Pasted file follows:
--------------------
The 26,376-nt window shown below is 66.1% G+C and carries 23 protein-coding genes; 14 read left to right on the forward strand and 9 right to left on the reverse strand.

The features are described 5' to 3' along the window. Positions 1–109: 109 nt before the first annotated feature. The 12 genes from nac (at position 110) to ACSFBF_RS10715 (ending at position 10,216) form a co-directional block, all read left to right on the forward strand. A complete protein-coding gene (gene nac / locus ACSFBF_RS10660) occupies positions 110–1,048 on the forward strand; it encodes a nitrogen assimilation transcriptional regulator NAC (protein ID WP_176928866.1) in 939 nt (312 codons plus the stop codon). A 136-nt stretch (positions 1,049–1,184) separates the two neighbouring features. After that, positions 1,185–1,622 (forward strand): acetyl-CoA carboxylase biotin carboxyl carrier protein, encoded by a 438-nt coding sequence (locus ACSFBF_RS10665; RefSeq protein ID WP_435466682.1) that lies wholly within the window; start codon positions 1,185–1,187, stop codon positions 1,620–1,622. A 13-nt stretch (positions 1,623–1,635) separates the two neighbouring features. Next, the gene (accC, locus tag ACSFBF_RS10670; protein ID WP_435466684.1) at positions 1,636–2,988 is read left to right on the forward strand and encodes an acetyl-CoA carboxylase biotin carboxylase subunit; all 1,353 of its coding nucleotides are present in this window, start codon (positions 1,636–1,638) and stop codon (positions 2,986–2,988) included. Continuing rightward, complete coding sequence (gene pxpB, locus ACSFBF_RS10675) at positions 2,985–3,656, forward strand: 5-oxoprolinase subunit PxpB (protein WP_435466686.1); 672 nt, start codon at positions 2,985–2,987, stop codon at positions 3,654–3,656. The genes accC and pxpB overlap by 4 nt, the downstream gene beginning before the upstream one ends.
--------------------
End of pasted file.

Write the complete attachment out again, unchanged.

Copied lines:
The 26,376-nt window shown below is 66.1% G+C and carries 23 protein-coding genes; 14 read left to right on the forward strand and 9 right to left on the reverse strand.

The features are described 5' to 3' along the window. Positions 1–109: 109 nt before the first annotated feature. The 12 genes from nac (at position 110) to ACSFBF_RS10715 (ending at position 10,216) form a co-directional block, all read left to right on the forward strand. A complete protein-coding gene (gene nac / locus ACSFBF_RS10660) occupies positions 110–1,048 on the forward strand; it encodes a nitrogen assimilation transcriptional regulator NAC (protein ID WP_176928866.1) in 939 nt (312 codons plus the stop codon). A 136-nt stretch (positions 1,049–1,184) separates the two neighbouring features. After that, positions 1,185–1,622 (forward strand): acetyl-CoA carboxylase biotin carboxyl carrier protein, encoded by a 438-nt coding sequence (locus ACSFBF_RS10665; RefSeq protein ID WP_435466682.1) that lies wholly within the window; start codon positions 1,185–1,187, stop codon positions 1,620–1,622. A 13-nt stretch (positions 1,623–1,635) separates the two neighbouring features. Next, the gene (accC, locus tag ACSFBF_RS10670; protein ID WP_435466684.1) at positions 1,636–2,988 is read left to right on the forward strand and encodes an acetyl-CoA carboxylase biotin carboxylase subunit; all 1,353 of its coding nucleotides are present in this window, start codon (positions 1,636–1,638) and stop codon (positions 2,986–2,988) included. Continuing rightward, complete coding sequence (gene pxpB, locus ACSFBF_RS10675) at positions 2,985–3,656, forward strand: 5-oxoprolinase subunit PxpB (protein WP_435466686.1); 672 nt, start codon at positions 2,985–2,987, stop codon at positions 3,654–3,656. The genes accC and pxpB overlap by 4 nt, the downstream gene beginning before the upstream one ends.